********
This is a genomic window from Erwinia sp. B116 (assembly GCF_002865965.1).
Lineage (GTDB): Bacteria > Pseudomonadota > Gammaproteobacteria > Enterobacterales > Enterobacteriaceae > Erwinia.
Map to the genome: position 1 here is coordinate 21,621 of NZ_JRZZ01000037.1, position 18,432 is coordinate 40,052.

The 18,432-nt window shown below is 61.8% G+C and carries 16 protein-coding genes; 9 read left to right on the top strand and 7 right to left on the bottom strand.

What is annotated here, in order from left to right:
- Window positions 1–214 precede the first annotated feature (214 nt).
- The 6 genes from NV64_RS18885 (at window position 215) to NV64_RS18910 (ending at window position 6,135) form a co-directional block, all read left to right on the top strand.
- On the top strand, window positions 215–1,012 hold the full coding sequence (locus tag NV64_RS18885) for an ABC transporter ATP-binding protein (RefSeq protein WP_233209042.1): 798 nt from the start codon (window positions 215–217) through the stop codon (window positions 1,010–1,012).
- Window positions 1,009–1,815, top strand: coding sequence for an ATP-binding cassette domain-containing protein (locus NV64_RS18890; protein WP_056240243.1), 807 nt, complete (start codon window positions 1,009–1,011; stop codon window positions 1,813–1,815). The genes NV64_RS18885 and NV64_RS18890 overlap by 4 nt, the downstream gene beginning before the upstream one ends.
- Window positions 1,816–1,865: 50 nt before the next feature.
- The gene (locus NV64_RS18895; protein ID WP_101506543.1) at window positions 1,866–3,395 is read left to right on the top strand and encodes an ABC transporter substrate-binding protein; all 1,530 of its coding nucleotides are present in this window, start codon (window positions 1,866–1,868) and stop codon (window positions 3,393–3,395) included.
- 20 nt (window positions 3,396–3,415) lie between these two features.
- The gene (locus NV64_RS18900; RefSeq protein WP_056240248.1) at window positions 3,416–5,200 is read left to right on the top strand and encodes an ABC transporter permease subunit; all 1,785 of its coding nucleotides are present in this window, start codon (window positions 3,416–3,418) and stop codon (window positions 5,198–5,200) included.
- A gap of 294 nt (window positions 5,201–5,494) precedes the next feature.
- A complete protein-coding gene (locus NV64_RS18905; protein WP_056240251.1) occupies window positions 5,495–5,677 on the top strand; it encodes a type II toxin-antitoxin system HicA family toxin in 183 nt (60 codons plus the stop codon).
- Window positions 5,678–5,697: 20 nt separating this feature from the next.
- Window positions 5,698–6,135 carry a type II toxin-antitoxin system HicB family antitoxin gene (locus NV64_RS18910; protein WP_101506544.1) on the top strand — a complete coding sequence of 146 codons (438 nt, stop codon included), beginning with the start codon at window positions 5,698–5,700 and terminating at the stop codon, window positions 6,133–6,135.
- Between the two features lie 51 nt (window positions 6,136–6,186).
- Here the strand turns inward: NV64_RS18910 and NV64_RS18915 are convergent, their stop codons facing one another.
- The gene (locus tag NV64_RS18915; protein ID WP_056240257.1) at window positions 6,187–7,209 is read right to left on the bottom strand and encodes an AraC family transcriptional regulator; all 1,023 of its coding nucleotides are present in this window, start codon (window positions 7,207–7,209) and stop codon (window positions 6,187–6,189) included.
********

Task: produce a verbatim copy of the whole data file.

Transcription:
This is a genomic window from Erwinia sp. B116 (assembly GCF_002865965.1).
Lineage (GTDB): Bacteria > Pseudomonadota > Gammaproteobacteria > Enterobacterales > Enterobacteriaceae > Erwinia.
Map to the genome: position 1 here is coordinate 21,621 of NZ_JRZZ01000037.1, position 18,432 is coordinate 40,052.

The 18,432-nt window shown below is 61.8% G+C and carries 16 protein-coding genes; 9 read left to right on the top strand and 7 right to left on the bottom strand.

What is annotated here, in order from left to right:
- Window positions 1–214 precede the first annotated feature (214 nt).
- The 6 genes from NV64_RS18885 (at window position 215) to NV64_RS18910 (ending at window position 6,135) form a co-directional block, all read left to right on the top strand.
- On the top strand, window positions 215–1,012 hold the full coding sequence (locus tag NV64_RS18885) for an ABC transporter ATP-binding protein (RefSeq protein WP_233209042.1): 798 nt from the start codon (window positions 215–217) through the stop codon (window positions 1,010–1,012).
- Window positions 1,009–1,815, top strand: coding sequence for an ATP-binding cassette domain-containing protein (locus NV64_RS18890; protein WP_056240243.1), 807 nt, complete (start codon window positions 1,009–1,011; stop codon window positions 1,813–1,815). The genes NV64_RS18885 and NV64_RS18890 overlap by 4 nt, the downstream gene beginning before the upstream one ends.
- Window positions 1,816–1,865: 50 nt before the next feature.
- The gene (locus NV64_RS18895; protein ID WP_101506543.1) at window positions 1,866–3,395 is read left to right on the top strand and encodes an ABC transporter substrate-binding protein; all 1,530 of its coding nucleotides are present in this window, start codon (window positions 1,866–1,868) and stop codon (window positions 3,393–3,395) included.
- 20 nt (window positions 3,396–3,415) lie between these two features.
- The gene (locus NV64_RS18900; RefSeq protein WP_056240248.1) at window positions 3,416–5,200 is read left to right on the top strand and encodes an ABC transporter permease subunit; all 1,785 of its coding nucleotides are present in this window, start codon (window positions 3,416–3,418) and stop codon (window positions 5,198–5,200) included.
- A gap of 294 nt (window positions 5,201–5,494) precedes the next feature.
- A complete protein-coding gene (locus NV64_RS18905; protein WP_056240251.1) occupies window positions 5,495–5,677 on the top strand; it encodes a type II toxin-antitoxin system HicA family toxin in 183 nt (60 codons plus the stop codon).
- Window positions 5,678–5,697: 20 nt separating this feature from the next.
- Window positions 5,698–6,135 carry a type II toxin-antitoxin system HicB family antitoxin gene (locus NV64_RS18910; protein WP_101506544.1) on the top strand — a complete coding sequence of 146 codons (438 nt, stop codon included), beginning with the start codon at window positions 5,698–5,700 and terminating at the stop codon, window positions 6,133–6,135.
- Between the two features lie 51 nt (window positions 6,136–6,186).
- Here the strand turns inward: NV64_RS18910 and NV64_RS18915 are convergent, their stop codons facing one another.
- The gene (locus tag NV64_RS18915; protein ID WP_056240257.1) at window positions 6,187–7,209 is read right to left on the bottom strand and encodes an AraC family transcriptional regulator; all 1,023 of its coding nucleotides are present in this window, start codon (window positions 7,207–7,209) and stop codon (window positions 6,187–6,189) included.